It's been a long time since I made a D&D: post. Don't expect it to happen very frequently, at least not on Slashdot. That's kinda the purpose of Jorge's journal.

User Journal

Journal Journal: A brief list of things that are being discussed at the GUF

A brief discussion about possible avenues of colonization.
Some speculation on how Earth politics will expand to space.
A discussion about the direction of Grokked Universe.
A discussion about territory in space.
A mention about aliens and their potential influence. ( I really didn't want to go there...)
A discussion about motivations to colonize Mars.
Some theorization about radiotelepathy.
A bunch of peoples' responses to my question of how the world will be different in 50 years.
A composite thread about FTL and warfare. (Though not how the two relate to each other.)

One of you guys created an account, but I haven't seen any posts from any of you. C'mon, you're missing out on the fun!

Sci-Fi

Journal Journal: How do you think the world will be different in 50 years? 20

Alright, so I'm working on a writing project with a few other people where we're creating a science-fiction universe with the intention of allowing it to be used in others' fiction projects, such as stories, books, webcomics, etc. (It's licensed under a Creative Commons Attribution license)

I'm doing research to find potential avenues of exploration. To this end, I'm asking people of different backgrounds a complicated question: How do you thing the world will be different in 50 years?

Here are a few points to consider (Feel free to go beyond these, of course.):

  • Who will be the dominant global economic and military powers?
  • How will technology change our lives? What technologies will be responsible for the change?
  • What social changes will we see?
  • Examine your current job. How will your job be done differently in 50 years?
User Journal

Journal Journal: Grokked Universe 3

So I'm at it again, this time I've created a wiki/forum combo for the creation of a brand-new science-fiction universe. My intention is to build a universe that amateur writers can use as a basis for writing stories.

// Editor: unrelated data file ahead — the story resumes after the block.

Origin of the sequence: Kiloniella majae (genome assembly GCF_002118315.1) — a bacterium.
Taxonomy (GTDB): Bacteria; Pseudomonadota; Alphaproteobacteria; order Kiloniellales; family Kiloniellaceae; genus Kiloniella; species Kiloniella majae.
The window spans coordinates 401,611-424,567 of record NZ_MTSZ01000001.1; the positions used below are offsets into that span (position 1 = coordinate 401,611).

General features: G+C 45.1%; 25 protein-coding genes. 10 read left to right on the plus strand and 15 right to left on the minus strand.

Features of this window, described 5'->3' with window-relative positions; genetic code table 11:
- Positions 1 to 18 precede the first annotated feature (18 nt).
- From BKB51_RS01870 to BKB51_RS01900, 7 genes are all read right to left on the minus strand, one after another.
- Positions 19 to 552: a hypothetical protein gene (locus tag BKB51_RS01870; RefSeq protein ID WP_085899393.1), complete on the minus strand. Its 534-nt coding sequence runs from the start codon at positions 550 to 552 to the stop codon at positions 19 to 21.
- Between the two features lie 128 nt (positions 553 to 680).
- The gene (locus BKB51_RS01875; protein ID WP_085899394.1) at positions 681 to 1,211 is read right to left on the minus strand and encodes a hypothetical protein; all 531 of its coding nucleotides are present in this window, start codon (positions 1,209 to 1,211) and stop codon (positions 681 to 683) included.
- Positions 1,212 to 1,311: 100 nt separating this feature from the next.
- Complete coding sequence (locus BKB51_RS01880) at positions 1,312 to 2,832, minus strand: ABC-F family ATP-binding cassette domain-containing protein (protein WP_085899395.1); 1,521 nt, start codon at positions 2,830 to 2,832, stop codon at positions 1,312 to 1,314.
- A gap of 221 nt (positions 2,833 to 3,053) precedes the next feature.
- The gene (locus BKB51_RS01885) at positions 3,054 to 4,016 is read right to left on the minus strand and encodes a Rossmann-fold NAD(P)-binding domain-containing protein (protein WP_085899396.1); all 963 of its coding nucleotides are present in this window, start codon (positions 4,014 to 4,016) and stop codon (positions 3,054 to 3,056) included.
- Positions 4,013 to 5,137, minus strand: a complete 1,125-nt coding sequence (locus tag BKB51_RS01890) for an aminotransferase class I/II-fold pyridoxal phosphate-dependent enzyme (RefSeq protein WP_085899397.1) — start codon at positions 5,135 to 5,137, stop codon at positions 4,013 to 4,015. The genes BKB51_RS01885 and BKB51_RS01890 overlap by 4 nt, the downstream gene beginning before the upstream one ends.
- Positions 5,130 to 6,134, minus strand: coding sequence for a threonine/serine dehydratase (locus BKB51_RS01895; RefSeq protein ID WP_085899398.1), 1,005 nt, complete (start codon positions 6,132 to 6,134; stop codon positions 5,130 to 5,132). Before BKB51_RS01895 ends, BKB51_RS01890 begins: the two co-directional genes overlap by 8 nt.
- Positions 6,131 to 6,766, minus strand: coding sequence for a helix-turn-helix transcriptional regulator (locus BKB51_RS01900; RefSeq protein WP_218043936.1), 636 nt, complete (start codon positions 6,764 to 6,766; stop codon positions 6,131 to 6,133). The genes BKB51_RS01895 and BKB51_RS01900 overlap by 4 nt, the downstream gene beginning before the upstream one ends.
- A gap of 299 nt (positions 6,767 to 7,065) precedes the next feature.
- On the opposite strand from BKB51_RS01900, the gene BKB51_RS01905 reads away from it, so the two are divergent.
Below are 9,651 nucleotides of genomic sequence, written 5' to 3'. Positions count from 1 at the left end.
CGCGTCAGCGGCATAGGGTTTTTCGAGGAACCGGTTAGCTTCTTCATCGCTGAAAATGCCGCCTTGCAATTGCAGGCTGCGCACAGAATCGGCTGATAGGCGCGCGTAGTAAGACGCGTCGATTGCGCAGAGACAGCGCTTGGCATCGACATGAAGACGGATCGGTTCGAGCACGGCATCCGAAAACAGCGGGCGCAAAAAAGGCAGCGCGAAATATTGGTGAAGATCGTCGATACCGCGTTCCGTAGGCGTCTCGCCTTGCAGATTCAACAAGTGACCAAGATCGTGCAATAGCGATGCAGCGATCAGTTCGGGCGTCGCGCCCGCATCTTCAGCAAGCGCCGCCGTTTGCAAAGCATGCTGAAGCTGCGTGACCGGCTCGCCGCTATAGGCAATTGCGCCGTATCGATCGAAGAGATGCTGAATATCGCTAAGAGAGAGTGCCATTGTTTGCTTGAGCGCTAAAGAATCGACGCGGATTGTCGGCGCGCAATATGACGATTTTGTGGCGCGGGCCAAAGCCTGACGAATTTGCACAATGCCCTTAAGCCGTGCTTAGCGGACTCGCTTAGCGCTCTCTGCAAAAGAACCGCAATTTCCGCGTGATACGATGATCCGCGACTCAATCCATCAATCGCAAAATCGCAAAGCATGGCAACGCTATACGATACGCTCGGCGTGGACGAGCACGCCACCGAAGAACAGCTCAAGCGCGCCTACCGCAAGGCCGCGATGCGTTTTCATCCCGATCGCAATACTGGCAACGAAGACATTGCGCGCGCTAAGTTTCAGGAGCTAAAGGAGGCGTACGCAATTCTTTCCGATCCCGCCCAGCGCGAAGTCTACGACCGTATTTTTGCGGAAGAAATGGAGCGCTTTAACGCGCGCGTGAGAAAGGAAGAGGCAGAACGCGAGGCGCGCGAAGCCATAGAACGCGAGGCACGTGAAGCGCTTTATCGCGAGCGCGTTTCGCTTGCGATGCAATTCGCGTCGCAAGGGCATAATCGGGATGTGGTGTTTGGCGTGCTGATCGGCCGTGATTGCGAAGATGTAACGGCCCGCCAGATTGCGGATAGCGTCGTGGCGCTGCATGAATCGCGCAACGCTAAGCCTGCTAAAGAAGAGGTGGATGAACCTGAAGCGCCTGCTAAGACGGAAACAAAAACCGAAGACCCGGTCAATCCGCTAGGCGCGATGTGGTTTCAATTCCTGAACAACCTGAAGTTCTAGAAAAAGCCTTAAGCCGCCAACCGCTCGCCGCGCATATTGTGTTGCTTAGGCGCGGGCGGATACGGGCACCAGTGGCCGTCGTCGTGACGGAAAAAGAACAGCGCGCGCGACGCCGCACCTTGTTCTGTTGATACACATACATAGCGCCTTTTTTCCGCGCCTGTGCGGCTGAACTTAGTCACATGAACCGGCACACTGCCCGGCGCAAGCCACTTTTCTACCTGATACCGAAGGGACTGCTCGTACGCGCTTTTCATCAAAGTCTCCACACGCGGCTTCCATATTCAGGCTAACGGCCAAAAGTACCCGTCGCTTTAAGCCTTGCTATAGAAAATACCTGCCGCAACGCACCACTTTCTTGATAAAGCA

The Grokked Universe wiki is here. Don't expect to create an account on the wiki; I've got it locked down so that I control who gets accounts. (It was easier to limit account creation to Sysop users than to try to give joe user less-than-typical access.)

The Grokked Universe Forum, or GUF, is where discussion will take place, and may be found here.

I created Grokked Universe because I like to think extensively and logically about science-fiction topics, and I needed a way to draw other interested folks into the discussion. That and creating a literverse sounded like a worthwhile effort.

User Journal

Journal Journal: An experiment 1

This is an extremely unpolished experiment. It's a collaborative "choose your own adventure" story, using MediaWiki as a CMS.

The idea is loosely modeled after Addventure, a site a participated in in my youth.

  1. Basically, each page contains a bit of narration. You read the narration, and you look at the choices presented.
  2. Click on one of the choices, and return to step 1. If no narration has been written for that choice, proceed to step 3.
  3. Write a bit of narration, and offer a few choices of your own.
  4. Repeat.

It can be pretty fun. I'm using MediaWiki as a testbed to examine how a story like this develops, so I can design a better collaborative-CYOA software. I always enjoyed this type of game.

Stop by. Click around. Have fun. Add something. Story 1 ("The Opening") is for people who like silly puns and twists. Story 2 ("The Continuance") is for anyone who wants to try the medium as a more serious story development tool.